Where I have made forecasts and been wrong, I have had no problem saying so.  In fact, earlier this year my forecast of a YoY decline of 100,000 housing permits didn't pan out.  What did I do?  I wrote about it publicly, and examined the data to see what might help my forecast - in the case of housing this  year, the fact that the huge Millennial generation created  upward pressure on household formation, and their presence was a boon to housing data just as that of the Boomer generation was half a century ago.

But the alleged forecast of a V shaped recovery isn't one of them, because that's explicitly what it was not.

More evidence of a consumer blast-off courtesy of cheap gas

 - by New Deal democrat

No graphs this time, but I wanted to point out that there were a slew of reports this morning confirming that low gas prices (and maybe an asssist from consistent stronger job growth, and maybe a little bit of wage growth), have caused a real surge in consumer sentiment and behavior in the US.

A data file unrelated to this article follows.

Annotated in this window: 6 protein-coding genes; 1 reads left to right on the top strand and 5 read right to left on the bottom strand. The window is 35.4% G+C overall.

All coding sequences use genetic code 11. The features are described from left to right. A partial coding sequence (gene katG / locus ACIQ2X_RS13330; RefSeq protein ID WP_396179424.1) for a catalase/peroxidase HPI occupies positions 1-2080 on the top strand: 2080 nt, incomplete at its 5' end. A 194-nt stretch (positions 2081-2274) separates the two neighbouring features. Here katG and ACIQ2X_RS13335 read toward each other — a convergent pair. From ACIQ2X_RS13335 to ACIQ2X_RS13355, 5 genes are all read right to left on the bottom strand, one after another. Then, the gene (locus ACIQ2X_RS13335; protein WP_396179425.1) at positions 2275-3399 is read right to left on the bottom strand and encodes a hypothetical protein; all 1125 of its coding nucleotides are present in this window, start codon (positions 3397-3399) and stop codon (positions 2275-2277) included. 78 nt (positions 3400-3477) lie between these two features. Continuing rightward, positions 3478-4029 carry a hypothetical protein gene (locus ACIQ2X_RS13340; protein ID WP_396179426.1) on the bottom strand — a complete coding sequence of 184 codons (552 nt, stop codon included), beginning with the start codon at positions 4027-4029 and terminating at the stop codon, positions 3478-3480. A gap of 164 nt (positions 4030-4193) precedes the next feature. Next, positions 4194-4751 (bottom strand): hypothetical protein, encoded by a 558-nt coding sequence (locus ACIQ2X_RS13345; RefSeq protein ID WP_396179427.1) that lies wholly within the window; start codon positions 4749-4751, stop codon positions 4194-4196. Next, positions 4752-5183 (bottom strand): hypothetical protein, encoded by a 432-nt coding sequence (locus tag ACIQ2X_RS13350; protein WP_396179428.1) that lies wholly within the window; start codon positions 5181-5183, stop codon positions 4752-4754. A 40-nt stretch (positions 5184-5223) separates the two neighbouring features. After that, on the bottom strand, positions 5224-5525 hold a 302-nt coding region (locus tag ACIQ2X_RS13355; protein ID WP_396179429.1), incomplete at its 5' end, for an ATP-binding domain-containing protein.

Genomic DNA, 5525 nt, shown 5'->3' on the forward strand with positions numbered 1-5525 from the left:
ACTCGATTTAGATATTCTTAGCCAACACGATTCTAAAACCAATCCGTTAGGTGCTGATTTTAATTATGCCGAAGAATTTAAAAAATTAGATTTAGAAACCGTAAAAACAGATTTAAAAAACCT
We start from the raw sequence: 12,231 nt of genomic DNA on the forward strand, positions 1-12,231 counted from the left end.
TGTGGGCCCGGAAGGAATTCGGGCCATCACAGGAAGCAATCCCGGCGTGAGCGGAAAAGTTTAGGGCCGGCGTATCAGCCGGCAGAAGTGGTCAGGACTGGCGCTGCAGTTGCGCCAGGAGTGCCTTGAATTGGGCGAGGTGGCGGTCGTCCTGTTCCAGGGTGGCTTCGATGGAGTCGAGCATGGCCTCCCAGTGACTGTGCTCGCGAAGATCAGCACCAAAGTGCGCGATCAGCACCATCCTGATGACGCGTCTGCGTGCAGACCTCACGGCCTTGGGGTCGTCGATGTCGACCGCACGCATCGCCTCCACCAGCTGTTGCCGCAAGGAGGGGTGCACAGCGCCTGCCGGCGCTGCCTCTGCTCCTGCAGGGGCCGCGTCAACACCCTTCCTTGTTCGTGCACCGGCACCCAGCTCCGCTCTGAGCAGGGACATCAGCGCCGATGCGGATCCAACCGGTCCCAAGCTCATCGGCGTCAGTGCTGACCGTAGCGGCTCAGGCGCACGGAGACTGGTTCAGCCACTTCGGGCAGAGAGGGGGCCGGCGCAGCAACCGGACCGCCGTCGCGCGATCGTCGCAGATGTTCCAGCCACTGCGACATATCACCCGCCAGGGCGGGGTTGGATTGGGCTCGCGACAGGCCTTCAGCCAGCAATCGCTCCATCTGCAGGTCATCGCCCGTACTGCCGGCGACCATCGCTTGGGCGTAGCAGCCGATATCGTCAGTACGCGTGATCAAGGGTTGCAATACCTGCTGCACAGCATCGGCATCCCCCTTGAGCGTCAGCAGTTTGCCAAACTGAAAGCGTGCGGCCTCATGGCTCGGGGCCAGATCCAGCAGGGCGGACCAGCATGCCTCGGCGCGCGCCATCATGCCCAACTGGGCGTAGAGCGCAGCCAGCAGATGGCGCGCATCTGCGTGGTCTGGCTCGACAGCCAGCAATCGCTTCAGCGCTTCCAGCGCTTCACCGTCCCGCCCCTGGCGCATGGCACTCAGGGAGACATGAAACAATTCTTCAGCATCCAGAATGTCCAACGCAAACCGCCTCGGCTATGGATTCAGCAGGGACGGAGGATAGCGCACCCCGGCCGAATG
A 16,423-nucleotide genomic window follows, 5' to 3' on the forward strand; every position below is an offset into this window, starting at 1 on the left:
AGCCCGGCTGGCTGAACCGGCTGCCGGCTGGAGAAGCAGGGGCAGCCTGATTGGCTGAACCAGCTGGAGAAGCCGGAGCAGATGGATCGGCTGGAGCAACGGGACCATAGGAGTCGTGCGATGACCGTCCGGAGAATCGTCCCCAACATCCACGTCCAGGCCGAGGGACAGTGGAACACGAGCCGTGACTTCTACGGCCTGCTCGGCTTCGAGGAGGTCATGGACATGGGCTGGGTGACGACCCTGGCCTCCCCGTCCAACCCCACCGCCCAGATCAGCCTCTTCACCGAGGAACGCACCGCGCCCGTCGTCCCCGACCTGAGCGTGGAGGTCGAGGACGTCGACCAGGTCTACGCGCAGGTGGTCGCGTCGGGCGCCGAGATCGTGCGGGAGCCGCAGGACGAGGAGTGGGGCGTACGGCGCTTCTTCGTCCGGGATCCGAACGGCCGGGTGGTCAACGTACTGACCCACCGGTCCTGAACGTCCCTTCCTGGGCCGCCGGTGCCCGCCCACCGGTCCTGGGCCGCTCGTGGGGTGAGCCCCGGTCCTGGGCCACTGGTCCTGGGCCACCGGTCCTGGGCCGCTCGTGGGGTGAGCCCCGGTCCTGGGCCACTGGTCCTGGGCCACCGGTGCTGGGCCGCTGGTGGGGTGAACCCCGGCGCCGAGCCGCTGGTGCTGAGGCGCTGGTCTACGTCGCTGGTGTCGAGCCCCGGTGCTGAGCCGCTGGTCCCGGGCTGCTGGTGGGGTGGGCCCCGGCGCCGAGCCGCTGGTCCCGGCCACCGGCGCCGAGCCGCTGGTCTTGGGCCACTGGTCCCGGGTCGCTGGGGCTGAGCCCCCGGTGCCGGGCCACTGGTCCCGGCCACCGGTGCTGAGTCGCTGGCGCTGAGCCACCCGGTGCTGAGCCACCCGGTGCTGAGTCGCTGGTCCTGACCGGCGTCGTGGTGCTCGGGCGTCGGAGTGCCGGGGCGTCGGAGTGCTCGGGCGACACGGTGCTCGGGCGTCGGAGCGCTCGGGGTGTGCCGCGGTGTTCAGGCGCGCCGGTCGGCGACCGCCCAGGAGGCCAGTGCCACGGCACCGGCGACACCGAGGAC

Here's the list:

  • Personal spending for November rose a strong +0.6%.
  • ICSC same store sales for last week were reported up +3.3% for the week, and +3.1% YoY.
  • Redbook same store sales last week were up +5.3% YoY, the third-strongest showing all year.
  • Consumer sentiment from the University of Michigan at 93.6, down just 0.2 from two weeks ago, and  together the strongest monthly showing bar one since 2005.
  • Gallup's 3 day average of consumer spending hit $130 on December 14th for only the second time since the onset of the last recession
  • Gallup's daily Economic Confidence index just had the best daily (-1) and weekly (-4) readings since before the last recession.
It is crystal clear that in the last 2 to 3 months, there has been a real change in attitude among average Americans about the economy, and their wallets are showing it.